The best time to deadhead roses shrubs for 'more blooms' with 'vivid colours'

The best time to deadhead roses shrubs for 'more blooms' with 'vivid colours'

Royal Horticultural Society

Royal Horticultural Society
Solen Le Net

By Solen Le Net

Published: 21/04/2024

- 15:30

Removing faded flowers from the plant will ensure a second flush of blooms later in the year

Roses have always enjoyed popularity because they come in various colours and often delectable scents.

As Spring sends the plants into vigorous growth they must be supported by healthy soil and balanced nutrients.

The flowers can be grown in arches, across borders and fences, making them easy to adapt to any environment. Deadheading spent flowers will ensure the shrubs thrive.

September is the month roses produce their second flush of flowers, bringing gardens back to life.

deadheading roses

Deadheading is key to maintaining the appearance of roses


According to the Royal Horticultural Society (RHS), deadheading describes the removal of fading and dead flowers from plants.

“It is done to keep plants looking attractive and encourage more blooms” later in the season.

The right time to perform the task is when flowers start looking faded or tatty.

Removing the spent blooms also prevents the rose plant from channelling its energy into producing seeds but growing new petals instead.

“The flowers produced in June can become slightly bleached by the intensity of the scorching mid-summer sun, whereas, come September, the days and nights have started to become a little cooler.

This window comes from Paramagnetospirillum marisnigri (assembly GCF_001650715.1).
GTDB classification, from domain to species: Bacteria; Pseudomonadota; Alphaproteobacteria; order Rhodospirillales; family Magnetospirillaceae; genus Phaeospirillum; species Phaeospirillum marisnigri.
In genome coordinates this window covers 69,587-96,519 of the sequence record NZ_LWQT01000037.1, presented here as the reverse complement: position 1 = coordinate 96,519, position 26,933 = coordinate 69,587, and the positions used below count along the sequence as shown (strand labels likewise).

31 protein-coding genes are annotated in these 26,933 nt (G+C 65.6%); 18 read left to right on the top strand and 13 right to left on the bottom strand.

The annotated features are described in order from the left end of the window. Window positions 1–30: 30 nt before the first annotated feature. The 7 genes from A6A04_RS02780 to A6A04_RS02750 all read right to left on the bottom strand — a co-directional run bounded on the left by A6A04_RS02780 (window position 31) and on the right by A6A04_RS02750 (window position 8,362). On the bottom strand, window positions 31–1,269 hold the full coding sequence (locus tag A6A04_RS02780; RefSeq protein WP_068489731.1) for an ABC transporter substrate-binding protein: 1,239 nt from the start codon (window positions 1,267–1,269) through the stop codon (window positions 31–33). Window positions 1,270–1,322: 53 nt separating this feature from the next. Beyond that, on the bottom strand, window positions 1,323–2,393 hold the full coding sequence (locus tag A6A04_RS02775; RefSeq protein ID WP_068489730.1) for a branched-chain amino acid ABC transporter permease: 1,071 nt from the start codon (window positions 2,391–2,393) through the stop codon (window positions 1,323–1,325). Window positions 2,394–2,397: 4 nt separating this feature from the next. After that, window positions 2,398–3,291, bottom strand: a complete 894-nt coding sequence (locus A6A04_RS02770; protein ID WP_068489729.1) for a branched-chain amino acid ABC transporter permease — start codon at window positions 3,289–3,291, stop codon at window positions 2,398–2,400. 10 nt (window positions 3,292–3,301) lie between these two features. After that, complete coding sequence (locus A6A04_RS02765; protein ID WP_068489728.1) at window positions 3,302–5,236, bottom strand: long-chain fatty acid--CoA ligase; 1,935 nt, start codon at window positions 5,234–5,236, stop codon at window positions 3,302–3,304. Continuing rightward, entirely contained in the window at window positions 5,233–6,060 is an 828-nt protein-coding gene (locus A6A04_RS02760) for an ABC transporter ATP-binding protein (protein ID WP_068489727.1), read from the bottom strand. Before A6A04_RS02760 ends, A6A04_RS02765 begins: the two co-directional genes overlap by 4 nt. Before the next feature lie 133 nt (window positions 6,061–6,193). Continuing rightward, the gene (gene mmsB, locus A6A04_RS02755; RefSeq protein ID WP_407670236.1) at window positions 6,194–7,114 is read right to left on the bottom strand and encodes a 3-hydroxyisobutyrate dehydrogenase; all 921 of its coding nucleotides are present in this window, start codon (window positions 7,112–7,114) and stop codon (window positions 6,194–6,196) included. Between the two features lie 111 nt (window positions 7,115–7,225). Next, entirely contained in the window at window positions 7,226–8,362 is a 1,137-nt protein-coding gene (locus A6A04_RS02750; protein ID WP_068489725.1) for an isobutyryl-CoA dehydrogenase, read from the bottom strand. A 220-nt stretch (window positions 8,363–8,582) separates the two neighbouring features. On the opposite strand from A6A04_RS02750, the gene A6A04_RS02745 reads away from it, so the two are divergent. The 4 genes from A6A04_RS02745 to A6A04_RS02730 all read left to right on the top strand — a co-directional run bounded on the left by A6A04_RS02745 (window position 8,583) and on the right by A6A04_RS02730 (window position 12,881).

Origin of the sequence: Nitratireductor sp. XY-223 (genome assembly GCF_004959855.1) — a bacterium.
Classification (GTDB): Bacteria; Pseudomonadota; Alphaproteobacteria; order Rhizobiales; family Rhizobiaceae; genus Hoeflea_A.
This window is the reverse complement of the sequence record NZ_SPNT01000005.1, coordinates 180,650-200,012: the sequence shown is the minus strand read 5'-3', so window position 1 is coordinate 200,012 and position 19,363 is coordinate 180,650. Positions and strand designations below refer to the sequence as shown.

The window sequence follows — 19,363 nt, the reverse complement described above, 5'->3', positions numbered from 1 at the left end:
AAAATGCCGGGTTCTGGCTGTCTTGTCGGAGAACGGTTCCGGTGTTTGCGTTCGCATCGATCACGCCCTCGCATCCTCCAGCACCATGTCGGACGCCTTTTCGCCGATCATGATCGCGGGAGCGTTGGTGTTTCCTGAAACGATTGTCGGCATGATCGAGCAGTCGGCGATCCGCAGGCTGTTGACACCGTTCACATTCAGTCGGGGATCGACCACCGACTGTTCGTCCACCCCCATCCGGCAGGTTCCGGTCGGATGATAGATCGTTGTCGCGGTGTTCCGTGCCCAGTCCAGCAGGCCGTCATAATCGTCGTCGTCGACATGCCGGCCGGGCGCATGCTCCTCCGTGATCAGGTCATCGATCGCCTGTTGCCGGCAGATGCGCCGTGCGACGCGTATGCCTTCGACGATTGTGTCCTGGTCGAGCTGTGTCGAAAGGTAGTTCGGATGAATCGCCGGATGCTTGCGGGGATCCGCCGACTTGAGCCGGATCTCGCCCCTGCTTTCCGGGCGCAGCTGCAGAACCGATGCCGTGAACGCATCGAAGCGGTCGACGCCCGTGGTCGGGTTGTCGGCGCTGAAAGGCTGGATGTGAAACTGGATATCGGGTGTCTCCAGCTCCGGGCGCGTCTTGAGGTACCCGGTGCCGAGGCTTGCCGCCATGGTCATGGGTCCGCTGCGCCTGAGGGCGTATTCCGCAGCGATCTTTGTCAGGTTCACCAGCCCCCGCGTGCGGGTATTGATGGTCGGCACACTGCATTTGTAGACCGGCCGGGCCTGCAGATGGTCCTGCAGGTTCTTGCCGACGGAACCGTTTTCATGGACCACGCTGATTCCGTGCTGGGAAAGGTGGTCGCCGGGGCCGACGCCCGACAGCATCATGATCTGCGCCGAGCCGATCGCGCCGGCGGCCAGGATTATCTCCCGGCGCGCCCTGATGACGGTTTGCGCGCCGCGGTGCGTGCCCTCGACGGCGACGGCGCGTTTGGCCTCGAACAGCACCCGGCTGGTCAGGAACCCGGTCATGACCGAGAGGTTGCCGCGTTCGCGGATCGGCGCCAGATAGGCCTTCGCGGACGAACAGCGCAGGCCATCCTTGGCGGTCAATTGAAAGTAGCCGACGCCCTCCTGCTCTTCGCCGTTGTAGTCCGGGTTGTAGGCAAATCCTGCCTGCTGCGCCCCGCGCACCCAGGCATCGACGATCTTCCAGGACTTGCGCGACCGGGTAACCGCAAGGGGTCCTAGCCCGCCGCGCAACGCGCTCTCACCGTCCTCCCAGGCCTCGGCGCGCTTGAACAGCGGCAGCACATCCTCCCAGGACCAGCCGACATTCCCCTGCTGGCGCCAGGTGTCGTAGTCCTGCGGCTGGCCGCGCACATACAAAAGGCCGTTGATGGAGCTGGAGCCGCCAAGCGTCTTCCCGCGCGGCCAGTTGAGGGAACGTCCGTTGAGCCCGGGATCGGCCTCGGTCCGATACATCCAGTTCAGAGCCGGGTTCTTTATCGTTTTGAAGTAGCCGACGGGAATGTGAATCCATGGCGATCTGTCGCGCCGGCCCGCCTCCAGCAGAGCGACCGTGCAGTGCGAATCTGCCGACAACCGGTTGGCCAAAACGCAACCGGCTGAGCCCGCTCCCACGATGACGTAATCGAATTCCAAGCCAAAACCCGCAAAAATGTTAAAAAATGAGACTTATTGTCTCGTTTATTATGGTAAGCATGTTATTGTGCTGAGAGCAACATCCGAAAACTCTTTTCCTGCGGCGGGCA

"[This allows] your roses to produce their flowers with more vivid, truer colours.

“To achieve the best results, simply deadhead your roses as soon as they have finished flowering for the first time.

"This will encourage more blooms to be produced later in the season, usually around six to eight weeks after deadheading."

The best way to deadhead shrubs with stringy and tough stems is with a sharp pair of secateurs or knives.

Spent flowers should be removed at the stem, cutting back to just above the next leaf or bud.


Roses growing up a fence

Varieties will add swathes of colour to your garden if deadheaded at the right time


Gardeners could also get more from their rose blooms by feeding discarded products like coffee and banana peels to their soil.

Placing these products around the base of the plants will revitalise the flowers’ root system and strengthen growth.

Gardening expert Fiona Jenkins told GB News: “To strengthen your plant, you can use potassium-rich feeds such as Tomorite and your old banana peels into the soil near the plant. Do this at the beginning of spring to support growth.”

Placing a couple of banana peels at the base of each rose shrub will give the plants enough potassium to turbocharge their growth throughout summer.

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